If you are having sex, using contraception is the best way to avoid falling pregnant. It’s important to learn about the different types of contraception so you can choose the one that suits you best. Remember, the only contraceptive method that prevents pregnancy and also stops a sexually transmitted infection including HIV is a condom.
Abstinence means not engaging in sexual intercourse. It can mean waiting until the right partner or marriage. Abstinence may be also be periodically practiced which means not having sex during a woman or girl’s most fertile time of the month. Abstinence doesn’t have to be just limited to penetrative sexual intercourse, it can also mean not engaging in any kind of sexual act, such as oral sex. Abstinence is the only way to 100% prevent pregnancy as well as the transmission of HIV or STIs.
For young men: The condom is worn over the penis during sex and it catches the semen after ejaculation so it doesn’t enter the female body. The semen contains sperm and possibly STIs and HIV.
For young women: Part of the female condom (also known as Femidom in some countries) is inserted inside the girl’s vagina and part of it sits outside the body, covering the vulva. The femidom blocks semen, which contains sperm and potentially STIs and HIV, from entering her body plus offers pregnancy prevention. It can also be used during menstruation to keep menstrual fluids from making contact with the sexual partner.
The pill is a small tablet (for young women) that you take every day. The pill releases hormones that prevent pregnancy by stopping the release of the egg from the ovary (ovulation) and making the mucous on the cervix thicker which prevents sperm from entering the uterus. The pill needs to be taken at the same time every single day, regardless of whether you are having sex or not. The pill will also regulate your period and it may help lessen cramps, lighten bleeding and prevent acne. And because the pill regulates it, you’ll know exactly when to expect your next period. There are two kinds of pill. On type has two hormones and (oestrogen and progestin) and are called combination pills. The second type, contains only one hormone (progestin only pill). Some medications, like antibiotics, can affect the effectiveness of the pill so always tell your doctor you’re on the pill. You can get the pill at a clinic, peer educators or a local pharmacy and they have different brand names in different countries. Remember you have to use it with a condom to protect yourself and your partner from STIs and HIV.
Emergency Contraception (EC)
Also known as the ‘morning after pill’. These hormonal pills must be taken within five days of having unprotected sex. The sooner it is taken after unprotected sex, the better it works. It should only be used as a real emergency as it’s not recommended to use it as a regular method of contraception. Emergency contraception may be one or two pills, either taken at the same time or as two separate doses. This medication is free at your local clinic and can be bought at some pharmacies.
Injection (injectable contraceptives)
This is for young women only. A doctor or nurse will give you an injection every three months. It’s free at your local clinic and easier than having to take a pill every day. The injection stops your body from releasing eggs. The most common name is Depo Provera but names may vary.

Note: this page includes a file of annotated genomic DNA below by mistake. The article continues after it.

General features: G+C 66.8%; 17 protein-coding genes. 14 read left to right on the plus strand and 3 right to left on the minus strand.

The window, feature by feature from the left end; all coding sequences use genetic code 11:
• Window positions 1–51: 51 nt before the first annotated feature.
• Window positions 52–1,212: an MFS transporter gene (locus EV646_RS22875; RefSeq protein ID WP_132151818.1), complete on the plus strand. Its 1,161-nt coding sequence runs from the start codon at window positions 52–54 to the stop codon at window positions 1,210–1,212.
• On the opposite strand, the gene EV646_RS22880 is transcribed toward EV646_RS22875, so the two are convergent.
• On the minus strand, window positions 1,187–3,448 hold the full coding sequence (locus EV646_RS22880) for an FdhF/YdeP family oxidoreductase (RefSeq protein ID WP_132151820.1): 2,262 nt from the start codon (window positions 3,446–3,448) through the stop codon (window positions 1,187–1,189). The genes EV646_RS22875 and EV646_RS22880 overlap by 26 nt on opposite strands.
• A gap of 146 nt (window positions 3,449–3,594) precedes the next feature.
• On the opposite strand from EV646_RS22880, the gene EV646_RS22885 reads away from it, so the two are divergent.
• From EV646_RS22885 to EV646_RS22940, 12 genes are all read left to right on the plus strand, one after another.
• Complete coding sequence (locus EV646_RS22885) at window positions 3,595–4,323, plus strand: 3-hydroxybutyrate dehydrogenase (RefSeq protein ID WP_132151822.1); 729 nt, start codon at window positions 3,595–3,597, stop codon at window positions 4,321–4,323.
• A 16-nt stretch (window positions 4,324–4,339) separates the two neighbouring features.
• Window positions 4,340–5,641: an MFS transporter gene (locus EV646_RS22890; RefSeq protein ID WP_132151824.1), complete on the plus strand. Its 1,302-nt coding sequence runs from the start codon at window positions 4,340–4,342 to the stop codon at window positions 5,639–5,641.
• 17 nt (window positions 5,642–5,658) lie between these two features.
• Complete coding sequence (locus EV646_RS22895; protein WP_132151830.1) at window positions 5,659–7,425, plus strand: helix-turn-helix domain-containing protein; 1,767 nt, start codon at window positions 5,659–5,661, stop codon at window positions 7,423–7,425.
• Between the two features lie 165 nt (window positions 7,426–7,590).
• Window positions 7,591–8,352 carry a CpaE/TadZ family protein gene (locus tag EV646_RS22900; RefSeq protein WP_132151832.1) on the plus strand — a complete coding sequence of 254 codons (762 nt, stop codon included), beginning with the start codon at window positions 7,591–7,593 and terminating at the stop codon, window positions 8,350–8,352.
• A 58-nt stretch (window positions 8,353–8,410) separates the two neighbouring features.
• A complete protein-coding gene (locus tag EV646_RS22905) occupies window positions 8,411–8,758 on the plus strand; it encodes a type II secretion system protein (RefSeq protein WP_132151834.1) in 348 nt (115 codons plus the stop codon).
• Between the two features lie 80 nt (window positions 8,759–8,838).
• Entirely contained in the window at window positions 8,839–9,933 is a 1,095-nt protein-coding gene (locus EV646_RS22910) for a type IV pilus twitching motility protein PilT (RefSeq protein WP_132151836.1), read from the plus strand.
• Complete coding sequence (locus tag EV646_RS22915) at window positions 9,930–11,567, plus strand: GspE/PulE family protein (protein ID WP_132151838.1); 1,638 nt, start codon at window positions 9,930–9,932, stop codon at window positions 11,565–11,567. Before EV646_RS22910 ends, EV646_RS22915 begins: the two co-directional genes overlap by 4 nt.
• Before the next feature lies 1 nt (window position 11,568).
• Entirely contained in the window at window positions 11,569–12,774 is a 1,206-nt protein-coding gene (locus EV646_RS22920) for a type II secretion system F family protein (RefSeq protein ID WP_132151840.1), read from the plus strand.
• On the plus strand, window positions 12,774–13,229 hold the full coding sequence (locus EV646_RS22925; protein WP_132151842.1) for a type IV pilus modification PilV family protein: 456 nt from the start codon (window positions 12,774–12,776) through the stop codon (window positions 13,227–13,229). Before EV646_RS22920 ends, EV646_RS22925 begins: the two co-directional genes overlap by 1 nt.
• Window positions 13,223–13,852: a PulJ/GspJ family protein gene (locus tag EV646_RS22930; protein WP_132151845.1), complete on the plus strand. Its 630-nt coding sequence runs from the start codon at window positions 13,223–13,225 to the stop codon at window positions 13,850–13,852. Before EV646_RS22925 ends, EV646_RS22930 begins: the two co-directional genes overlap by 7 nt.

Also for young women, the implant is a small flexible stick or rod that is inserted under the skin of your upper arm by a trained health provider. It is free at your local clinic and works like the injection by stopping your body from releasing eggs. It also thickens the mucus in the cervix (opening to the uterus) thus making it difficult for the sperm to enter. It becomes effective one week after insertion - so you may want to use a barrier method such as a condom for that week. It lasts for about 4 years. It does not protect against STIs or HIV. Two of the most common names for the implant are Implanon or Jadelle, but different countries have different brand names for the implants.
Intrauterine Device (IUD)
This is a small plastic object that a doctor or nurse will insert into a girl’s uterus. Once it’s inserted, it is like a barrier between a boy’s sperm and a girl’s egg. It lasts for up to five years. It is usually suggested for girls who are older or have had a baby already. It does not protect against STIs including HIV. One of the most common hormonal IUDs is the Mirena, but different countries have different brand names for the IUD.
Withdrawal is a risky form of contraception. During sex, the boy withdraws his penis before he ejaculates. This is not a very effective birth control method and can result in an unplanned pregnancy. This is because the penis can release secretion or precum before ejaculation which can contain sperm. There is also a risk that the male partner may not be able to withdraw before he ejaculates. However, if you find yourself with no other option, withdrawal is better than an ejaculation inside the vagina if pregnancy is to be prevented. This is not advisable but better than nothing.
Permanent Contraception or Sterilisation
This is an operation that a doctor performs. For women, the fallopian tubes (through which the eggs travel from the ovary to the uterus) are cut or tied. For men, the vas deferens (the tube through which sperm travel from the testicles to the penis) is cut or tied. These operations should be considered permanent. Sterilization is not recommended for adolescent girls, young women and young men.
For contraceptives to work properly, they need to be used properly. Remember that only abstinence and condoms protect against both pregnancy as well as STIs and HIV When practiced correctly and consistently. If you have chosen to have sex, be protected and use a condom each and every time “The Safer Sex Hero!”.